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VINTAGRAPH • WPA • WWII • SUMMER IN ITALY, 1951

Uneeda Banana: 1921

Uneeda Banana: 1921

Washington, D.C., circa 1921. "National Fruit Co." Salvatore Scalco's produce business on Louisiana Avenue. National Photo glass negative. View full size.

 

Joe Tortorice

This is amazing. My great grand uncle Joseph Tortorice was a banana deliveryman for National Fruit from the 1920s until sometime in the '30s. I wonder if that's him in the photo?

Salvatore Scalco

Salvatore Scalco was my Grandfather. Thank you for posting the articles about him.

Back to old Louisiana

Another view of the "old" Louisiana Avenue, a section of which survives as Indiana Avenue NW:

http://www.flickr.com/photos/57668330@N00/1638282582

It apparently had a long run as a hub for produce, dairy, and meat wholesalers - here's a view from 1906:

http://www.flickr.com/photos/rock_creek/1637147041/

Gone Bananas

I believe those bananas on the cart are of the Gros Michel variety. Bigger and better tasting than the ones we find in the supermarket today. Apparently they are nearly extinct, victims of a banana disease.

http://www.popsci.com/scitech/article/2008-06/can-fruit-be-saved

I wish I could go back in time for a taste test.

Banana Benefit

Washington Post, Nov 15, 1925

Sales of Bananas Net $100 For Red Cross

About $100 was collected for the Red Cross yesterday by Salvadore Scalco, local fruit merchant, who auctioned a wagon load of bananas to government workers at the Munitions and Navy buildings. A crowd quickly gathered and purchased the fruit as Scalco, with true Italian fervor, delivered an impassioned plea in favor of the District roll call fund of the Red Cross.

The groups of government employees appeared particularly impressed with the orator's eloquence after Gen. John A Johnston, chairman of the roll call for the District chapter of the Red Cross, explained that "this native Italian is doing this to show his gratitude toward the great country which gave him is opportunity." Scalco himself referred several times to his appreciation of the advantages accorded him by the United States. He said he had "not forgotten, either, the help the American Red Cross gave Italy."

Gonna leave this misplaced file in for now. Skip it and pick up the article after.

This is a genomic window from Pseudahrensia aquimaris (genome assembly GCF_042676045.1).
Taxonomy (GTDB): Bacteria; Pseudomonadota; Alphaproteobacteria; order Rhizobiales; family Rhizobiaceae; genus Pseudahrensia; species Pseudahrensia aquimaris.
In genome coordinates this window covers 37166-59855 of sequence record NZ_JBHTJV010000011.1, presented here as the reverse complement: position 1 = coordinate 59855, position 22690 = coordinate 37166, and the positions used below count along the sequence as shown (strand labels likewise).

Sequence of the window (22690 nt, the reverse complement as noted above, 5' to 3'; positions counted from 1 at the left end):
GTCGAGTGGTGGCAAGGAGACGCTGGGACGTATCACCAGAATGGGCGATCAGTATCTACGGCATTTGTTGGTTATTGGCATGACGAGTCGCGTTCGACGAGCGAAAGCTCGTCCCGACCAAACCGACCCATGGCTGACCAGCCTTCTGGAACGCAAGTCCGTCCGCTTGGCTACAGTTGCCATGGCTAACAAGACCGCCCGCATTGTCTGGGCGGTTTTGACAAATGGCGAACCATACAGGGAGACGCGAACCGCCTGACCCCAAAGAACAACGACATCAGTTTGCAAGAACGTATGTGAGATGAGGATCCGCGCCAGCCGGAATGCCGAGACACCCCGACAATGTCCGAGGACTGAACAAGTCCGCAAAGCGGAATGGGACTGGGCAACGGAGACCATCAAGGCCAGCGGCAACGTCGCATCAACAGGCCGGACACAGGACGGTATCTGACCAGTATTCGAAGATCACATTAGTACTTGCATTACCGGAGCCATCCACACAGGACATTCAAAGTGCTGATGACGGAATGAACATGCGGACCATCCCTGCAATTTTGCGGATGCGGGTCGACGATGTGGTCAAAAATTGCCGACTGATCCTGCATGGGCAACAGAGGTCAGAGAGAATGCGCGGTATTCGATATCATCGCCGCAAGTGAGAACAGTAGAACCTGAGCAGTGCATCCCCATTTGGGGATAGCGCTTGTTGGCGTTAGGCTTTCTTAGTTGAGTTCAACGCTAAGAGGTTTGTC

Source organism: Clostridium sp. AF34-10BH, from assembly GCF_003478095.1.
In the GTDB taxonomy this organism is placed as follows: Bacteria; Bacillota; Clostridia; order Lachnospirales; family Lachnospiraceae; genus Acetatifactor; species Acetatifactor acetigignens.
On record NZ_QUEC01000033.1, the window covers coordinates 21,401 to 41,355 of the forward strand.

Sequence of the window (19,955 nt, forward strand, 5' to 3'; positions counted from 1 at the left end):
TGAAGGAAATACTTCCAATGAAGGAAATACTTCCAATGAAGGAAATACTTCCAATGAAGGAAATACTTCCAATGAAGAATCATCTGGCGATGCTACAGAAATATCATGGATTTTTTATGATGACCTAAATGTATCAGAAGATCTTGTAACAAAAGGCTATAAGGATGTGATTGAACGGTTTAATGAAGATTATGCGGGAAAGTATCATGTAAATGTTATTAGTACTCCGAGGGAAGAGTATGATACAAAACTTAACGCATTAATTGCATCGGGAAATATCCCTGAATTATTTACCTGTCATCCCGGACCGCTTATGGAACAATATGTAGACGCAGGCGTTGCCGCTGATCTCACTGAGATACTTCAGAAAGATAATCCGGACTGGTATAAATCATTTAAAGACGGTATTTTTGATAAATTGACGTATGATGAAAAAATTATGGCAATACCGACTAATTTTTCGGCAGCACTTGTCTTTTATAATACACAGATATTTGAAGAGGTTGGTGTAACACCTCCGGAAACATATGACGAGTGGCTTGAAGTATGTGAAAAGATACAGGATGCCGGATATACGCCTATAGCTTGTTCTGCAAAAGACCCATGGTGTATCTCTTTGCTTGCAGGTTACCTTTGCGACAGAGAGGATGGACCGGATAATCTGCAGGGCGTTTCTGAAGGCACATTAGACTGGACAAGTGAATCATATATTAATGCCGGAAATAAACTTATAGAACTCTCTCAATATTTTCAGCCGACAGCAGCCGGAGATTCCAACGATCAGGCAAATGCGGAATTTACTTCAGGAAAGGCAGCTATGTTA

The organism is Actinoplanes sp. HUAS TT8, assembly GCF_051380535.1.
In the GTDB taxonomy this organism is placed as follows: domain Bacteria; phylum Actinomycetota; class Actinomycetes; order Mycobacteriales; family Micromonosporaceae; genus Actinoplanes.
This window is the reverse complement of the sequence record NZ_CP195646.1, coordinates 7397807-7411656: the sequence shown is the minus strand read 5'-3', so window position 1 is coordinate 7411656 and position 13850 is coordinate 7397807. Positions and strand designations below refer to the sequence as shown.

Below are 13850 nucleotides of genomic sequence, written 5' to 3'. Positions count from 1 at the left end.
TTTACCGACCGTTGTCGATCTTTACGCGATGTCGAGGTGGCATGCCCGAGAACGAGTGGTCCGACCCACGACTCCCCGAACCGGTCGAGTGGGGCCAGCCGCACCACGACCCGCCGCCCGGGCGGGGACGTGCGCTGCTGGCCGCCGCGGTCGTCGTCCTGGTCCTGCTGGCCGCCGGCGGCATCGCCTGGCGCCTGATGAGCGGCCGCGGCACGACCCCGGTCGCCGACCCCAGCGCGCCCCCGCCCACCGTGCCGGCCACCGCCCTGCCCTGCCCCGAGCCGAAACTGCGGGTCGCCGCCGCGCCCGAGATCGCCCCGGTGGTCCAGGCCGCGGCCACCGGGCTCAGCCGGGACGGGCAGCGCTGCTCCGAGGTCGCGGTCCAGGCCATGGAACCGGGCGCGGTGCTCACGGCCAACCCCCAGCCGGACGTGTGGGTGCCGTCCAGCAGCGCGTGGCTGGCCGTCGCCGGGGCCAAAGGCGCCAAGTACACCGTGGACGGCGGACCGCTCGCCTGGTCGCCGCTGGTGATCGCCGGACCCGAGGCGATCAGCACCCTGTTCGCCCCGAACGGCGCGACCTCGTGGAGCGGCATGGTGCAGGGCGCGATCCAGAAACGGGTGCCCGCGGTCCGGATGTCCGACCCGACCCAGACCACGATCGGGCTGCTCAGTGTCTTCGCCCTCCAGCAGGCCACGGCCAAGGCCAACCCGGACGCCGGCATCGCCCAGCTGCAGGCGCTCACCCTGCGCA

So enthusiastic was the auctioneer that many who came to stare remained to buy. Once a policeman, on duty in the vicinity of the Navy building, interrupted the speaker, but Scalco presented credentials from Maj. Hesse, superintendent of police, authorizing him to hold the banana sale. His cry of "Bananas! Buy a nice bunch for the benefit of the Red Cross!" sometimes brought more that a dollar for a single bunch of fruit.

Last year Scalco held a similar sale for the Red Cross, netting about $200 to the organization fund. He did not appear entirely satisfied with the proceeds of yesterday's work, and promised the chairman of the roll call to arrange for another sale for the benefit of the organization.

Years ago Scalco came to the United States as a poor immigrant. Today, he has established himself in a profitable fruit business, officials of the Red Cross stated. Annually, he holds a sale of bananas to evidence his appreciation of the opportunities afforded him here.


Washington Post, Jan 31, 1926

Banana Ban Stirs City Fruit Dealer

Salvatore Scalco, Head of the Largest
Company here, Protests Ruling at Jail.

Maj. W.L. Peak's reported ban against receipt of bananas by prisoners in the District jail has roused the ire of Salvatore Scalco, president of the National Fruit Co., Inc., one of the largest dealers in bananas in Washington.

"Bananas," said Mr. Scalco, "are very nutritive, enjoyable fruit and are not more susceptible to being made carriers for hidden saws than apples and oranges may be made vehicles for poisons or what you will."

Not content with his own efforts to have the ban raised, Mr. Scalco has forwarded to national fruit companies copies of the story printed in the Post and insists they get busy against the ban. "If bananas are left on the stalk nothing can be inserted in them without breaking the skin and this can be detected easily," he declared.

Sure it's Washington?

It is Lawrence Ave, not Louisiana - check out the canvas sign - and I can't locate a Lawrence Ave NW.

Unless DC has changed street names.....

The tag on the building sign says "OJ Guide CO. N.Y.". Now would they be painting walls in Washington?

[You're confusing the name of a business with the name of the street. Lawrence, Abell & Co. was the wholesale grocer at 723 Louisiana Avenue. O.J. Gude (later General Outdoor) is the New York-based ad agency that sold space for the sign. - Dave]

 
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